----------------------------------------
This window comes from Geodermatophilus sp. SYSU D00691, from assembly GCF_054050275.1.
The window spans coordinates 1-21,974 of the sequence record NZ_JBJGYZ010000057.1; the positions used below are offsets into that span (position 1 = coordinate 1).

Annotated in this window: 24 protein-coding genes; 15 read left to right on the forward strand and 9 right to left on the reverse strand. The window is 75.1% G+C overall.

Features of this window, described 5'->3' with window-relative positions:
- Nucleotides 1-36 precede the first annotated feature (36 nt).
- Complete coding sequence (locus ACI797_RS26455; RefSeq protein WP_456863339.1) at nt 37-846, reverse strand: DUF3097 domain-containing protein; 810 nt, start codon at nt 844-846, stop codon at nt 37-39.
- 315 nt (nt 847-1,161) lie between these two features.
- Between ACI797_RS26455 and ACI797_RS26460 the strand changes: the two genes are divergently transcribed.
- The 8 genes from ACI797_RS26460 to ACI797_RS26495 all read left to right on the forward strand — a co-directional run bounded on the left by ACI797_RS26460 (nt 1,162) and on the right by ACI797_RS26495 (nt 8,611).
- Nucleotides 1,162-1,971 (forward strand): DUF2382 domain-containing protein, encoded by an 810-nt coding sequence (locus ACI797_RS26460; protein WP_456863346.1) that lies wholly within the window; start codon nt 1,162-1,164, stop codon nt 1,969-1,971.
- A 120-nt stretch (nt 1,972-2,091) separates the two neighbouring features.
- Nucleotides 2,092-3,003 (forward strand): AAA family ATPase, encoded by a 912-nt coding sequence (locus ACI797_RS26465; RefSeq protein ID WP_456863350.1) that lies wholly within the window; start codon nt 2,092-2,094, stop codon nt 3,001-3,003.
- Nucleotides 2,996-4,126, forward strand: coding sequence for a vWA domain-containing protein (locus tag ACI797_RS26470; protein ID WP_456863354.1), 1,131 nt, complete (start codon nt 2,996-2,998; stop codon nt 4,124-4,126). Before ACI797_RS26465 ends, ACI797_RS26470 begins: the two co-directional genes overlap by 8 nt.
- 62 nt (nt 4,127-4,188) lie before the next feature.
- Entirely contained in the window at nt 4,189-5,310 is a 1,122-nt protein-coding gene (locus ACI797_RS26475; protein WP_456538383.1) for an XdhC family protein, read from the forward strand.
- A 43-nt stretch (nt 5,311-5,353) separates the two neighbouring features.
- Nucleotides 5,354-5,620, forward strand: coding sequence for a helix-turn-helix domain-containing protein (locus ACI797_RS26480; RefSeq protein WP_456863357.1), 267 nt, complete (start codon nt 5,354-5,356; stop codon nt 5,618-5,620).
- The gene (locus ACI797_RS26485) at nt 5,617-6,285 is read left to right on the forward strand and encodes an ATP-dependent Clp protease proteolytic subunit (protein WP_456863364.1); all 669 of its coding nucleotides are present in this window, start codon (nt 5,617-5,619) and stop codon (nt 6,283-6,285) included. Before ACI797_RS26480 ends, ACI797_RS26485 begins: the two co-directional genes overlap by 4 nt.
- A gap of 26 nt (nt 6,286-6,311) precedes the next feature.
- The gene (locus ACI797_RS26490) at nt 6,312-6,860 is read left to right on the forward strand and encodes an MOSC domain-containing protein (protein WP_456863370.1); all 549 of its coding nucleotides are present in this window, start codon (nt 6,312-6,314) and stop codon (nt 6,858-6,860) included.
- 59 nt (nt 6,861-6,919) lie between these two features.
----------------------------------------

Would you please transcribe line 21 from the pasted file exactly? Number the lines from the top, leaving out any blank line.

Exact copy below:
- 59 nt (nt 6,861-6,919) lie between these two features.